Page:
Forty 12-week's old Male Wister's albino rats weighing between 200 and 250 g were purchased from Covenant Farm, Ibadan, Nigeria, and housed in the Primate Colony Department of Biochemistry, University of Ibadan. They were fed with rat pellets containing carbohydrate, at least 20% protein, 3.5% fat, 9.0% fiber, 1.2% calcium, 0.7% phosphorus, vitamin; mineral per mix purchased from Livestock Feeds Ibadan, Nigeria, and water ad libitum.

Experimental protocols

Animals were distributed randomly into eight groups of five rats each. Group I served as control. Those in group II were given 2.5 mg/kg body weight of SA alone via oral intubation, groups III and IV were administered EtOH (3%w/v) AL (122.5 mg/kg body weight), [16] respectively. While group V was given SA + EtOH, group VI AL + EtOH and group VII SA + AL. Group VIII were administered SA + AL + EtOH. Aqueous extracts of AL were administered every third day. Animals in groups VI, VII, and VIII were primed with AL and simultaneously fed with SA and EtOH as required. All the rats had free access to rat pellets and distilled water ad libitum throughout the period of the study.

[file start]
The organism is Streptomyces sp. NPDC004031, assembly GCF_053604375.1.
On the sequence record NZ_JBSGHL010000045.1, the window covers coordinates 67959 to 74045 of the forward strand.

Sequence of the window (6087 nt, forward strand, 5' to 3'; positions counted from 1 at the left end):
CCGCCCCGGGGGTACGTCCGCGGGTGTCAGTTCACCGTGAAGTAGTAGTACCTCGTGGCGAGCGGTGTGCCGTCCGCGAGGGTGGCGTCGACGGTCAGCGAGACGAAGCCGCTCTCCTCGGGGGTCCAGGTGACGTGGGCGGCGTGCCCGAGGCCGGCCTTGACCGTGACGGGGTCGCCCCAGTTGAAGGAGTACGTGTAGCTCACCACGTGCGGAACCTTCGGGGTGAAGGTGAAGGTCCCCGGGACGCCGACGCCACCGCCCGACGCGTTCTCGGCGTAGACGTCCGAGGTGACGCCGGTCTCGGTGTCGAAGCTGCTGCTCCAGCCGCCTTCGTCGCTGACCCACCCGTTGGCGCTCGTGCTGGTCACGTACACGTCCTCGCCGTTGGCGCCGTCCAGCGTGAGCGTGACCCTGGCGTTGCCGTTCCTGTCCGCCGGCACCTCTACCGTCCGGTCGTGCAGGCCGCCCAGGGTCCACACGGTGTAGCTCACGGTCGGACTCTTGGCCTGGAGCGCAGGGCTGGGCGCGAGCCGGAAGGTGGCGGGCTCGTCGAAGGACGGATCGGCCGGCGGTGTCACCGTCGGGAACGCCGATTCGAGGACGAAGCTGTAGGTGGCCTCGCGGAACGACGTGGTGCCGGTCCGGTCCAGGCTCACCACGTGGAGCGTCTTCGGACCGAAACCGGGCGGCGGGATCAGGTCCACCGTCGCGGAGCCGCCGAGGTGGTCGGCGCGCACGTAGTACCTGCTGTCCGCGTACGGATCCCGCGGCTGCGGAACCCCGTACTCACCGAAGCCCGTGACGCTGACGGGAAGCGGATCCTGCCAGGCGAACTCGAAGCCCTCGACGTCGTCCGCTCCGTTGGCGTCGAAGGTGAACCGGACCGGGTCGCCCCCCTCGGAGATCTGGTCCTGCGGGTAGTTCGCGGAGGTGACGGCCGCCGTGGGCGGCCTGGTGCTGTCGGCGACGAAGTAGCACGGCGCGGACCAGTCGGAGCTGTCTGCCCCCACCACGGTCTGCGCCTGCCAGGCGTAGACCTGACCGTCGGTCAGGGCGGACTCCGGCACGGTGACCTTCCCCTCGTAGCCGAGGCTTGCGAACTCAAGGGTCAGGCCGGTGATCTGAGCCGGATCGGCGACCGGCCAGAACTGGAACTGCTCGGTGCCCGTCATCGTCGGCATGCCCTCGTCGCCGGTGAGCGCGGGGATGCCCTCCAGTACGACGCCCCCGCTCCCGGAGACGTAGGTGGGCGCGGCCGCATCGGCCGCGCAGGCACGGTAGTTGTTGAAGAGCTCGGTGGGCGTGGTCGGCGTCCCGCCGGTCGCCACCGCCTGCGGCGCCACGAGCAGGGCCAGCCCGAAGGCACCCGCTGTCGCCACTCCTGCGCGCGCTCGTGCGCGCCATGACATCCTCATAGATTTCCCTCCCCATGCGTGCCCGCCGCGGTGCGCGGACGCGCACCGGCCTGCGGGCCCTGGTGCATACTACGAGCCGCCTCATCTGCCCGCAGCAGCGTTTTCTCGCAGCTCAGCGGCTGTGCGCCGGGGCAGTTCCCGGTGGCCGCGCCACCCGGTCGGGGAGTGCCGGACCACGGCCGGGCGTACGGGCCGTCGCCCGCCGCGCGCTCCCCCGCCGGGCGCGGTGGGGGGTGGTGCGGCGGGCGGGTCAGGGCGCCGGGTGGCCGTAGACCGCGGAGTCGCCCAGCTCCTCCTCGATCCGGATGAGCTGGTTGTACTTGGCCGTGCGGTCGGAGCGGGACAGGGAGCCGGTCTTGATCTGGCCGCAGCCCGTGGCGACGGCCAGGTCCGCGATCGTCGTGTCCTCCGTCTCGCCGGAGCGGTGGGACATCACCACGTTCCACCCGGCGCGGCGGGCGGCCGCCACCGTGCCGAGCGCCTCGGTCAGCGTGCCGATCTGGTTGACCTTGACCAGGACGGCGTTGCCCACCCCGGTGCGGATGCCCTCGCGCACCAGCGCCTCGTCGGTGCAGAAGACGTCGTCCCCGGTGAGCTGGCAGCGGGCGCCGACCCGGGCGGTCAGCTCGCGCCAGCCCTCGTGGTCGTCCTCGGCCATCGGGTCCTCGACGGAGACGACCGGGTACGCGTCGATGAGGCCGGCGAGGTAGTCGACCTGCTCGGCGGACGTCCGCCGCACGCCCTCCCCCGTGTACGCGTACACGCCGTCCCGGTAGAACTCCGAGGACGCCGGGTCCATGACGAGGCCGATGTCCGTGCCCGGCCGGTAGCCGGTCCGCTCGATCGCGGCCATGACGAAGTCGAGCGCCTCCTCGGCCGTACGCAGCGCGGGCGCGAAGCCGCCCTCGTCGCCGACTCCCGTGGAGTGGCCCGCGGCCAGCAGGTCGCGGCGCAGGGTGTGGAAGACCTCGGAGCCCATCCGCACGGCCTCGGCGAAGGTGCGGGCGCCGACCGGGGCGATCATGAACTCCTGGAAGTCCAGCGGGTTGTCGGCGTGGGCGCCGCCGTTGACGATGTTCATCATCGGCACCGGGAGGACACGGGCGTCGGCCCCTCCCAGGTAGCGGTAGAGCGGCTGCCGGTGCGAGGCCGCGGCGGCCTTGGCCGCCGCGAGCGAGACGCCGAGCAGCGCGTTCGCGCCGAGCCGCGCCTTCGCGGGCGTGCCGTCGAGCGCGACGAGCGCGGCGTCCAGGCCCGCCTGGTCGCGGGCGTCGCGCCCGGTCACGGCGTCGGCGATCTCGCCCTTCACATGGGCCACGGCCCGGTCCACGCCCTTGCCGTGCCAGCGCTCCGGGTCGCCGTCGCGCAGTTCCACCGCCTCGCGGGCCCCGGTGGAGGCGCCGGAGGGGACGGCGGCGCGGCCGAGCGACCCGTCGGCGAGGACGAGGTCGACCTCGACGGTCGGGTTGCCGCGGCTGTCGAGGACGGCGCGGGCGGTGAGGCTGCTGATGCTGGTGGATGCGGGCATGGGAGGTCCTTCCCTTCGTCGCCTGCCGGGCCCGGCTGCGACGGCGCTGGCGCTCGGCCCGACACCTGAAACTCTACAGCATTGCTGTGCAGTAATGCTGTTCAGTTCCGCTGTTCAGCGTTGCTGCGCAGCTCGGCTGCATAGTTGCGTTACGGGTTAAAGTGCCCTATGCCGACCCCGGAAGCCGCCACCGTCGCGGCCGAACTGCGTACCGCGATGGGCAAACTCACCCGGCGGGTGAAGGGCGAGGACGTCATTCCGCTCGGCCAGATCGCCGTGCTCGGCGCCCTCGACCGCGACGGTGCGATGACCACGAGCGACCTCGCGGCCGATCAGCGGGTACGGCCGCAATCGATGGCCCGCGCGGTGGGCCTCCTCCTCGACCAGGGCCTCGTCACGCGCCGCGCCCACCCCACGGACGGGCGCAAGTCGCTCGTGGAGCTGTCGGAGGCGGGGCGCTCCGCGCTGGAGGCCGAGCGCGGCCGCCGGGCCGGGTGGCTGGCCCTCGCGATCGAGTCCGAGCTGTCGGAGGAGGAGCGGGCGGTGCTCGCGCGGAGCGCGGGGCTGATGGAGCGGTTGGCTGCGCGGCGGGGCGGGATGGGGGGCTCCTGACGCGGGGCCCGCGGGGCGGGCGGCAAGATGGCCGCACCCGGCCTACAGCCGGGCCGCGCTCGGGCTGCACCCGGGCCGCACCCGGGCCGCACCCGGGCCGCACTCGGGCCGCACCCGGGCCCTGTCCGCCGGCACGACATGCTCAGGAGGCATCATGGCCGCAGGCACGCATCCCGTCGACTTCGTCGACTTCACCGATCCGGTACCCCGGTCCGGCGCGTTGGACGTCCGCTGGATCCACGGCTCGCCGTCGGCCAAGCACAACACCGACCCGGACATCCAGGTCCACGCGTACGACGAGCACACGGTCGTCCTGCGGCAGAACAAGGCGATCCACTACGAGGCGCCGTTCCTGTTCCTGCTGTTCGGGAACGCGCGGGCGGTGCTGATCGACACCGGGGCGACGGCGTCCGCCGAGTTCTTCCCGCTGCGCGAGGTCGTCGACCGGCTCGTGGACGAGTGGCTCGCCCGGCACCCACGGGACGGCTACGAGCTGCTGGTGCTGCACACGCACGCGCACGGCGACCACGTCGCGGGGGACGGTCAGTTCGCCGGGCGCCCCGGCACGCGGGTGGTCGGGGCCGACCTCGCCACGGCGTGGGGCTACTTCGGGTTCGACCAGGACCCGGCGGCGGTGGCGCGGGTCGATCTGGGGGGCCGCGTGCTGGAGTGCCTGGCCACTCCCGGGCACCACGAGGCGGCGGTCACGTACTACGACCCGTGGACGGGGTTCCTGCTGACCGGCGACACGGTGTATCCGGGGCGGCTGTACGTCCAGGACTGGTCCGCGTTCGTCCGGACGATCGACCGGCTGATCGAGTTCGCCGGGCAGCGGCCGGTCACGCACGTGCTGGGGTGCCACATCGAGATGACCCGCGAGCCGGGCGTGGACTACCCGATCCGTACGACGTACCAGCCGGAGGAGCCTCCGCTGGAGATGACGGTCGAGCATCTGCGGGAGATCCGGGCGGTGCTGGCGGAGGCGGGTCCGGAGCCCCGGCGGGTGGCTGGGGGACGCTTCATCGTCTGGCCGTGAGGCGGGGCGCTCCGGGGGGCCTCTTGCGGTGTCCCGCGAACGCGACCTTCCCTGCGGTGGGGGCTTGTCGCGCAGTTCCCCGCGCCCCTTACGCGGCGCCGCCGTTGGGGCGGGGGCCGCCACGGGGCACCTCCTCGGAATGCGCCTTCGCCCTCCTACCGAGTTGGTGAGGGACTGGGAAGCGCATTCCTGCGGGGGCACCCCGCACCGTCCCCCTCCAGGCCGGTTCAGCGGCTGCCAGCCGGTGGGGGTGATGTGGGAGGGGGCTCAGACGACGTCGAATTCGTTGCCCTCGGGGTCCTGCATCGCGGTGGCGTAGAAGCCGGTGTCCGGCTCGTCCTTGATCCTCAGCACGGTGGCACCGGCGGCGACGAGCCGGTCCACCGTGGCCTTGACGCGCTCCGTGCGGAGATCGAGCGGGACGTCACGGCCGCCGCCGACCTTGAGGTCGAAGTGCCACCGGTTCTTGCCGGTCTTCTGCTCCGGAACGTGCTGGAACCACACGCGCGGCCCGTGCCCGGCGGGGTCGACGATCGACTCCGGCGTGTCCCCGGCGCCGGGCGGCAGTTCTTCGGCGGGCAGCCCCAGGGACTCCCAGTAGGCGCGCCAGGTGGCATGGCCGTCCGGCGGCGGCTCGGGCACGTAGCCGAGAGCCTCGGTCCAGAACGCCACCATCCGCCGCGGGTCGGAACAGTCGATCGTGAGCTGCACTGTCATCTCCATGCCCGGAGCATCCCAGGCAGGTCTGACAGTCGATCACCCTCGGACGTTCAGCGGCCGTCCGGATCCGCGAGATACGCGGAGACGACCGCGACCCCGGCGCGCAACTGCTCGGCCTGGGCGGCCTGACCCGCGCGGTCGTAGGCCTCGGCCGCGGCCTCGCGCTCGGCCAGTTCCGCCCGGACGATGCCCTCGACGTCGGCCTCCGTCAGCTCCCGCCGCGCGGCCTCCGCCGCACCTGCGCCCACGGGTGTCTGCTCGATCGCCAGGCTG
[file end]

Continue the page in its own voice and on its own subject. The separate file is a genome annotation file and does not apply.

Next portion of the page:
Twenty-four hours after the last treatment, the rats was killed by cervical dislocation and whole blood collected. Clastogenic effects were evaluated in the rat bone marrow using the micronucleus assay as previously described. [20] Two hours prior to be killed, the animals were injected (i.p.) with 0.04% colchicines (1 mL/100g body weight). Bone marrow cells from both femurs were used for preparing slides. The slides were fixed, air-dried, and pre-treated with May-Grunewald solution and subsequently stained with Giemsa solution. The slides were scored for the presence of micronucleated polychromatic erythrocytes (mPCEs) according to a standard procedure by using a light microscope and a tally counter.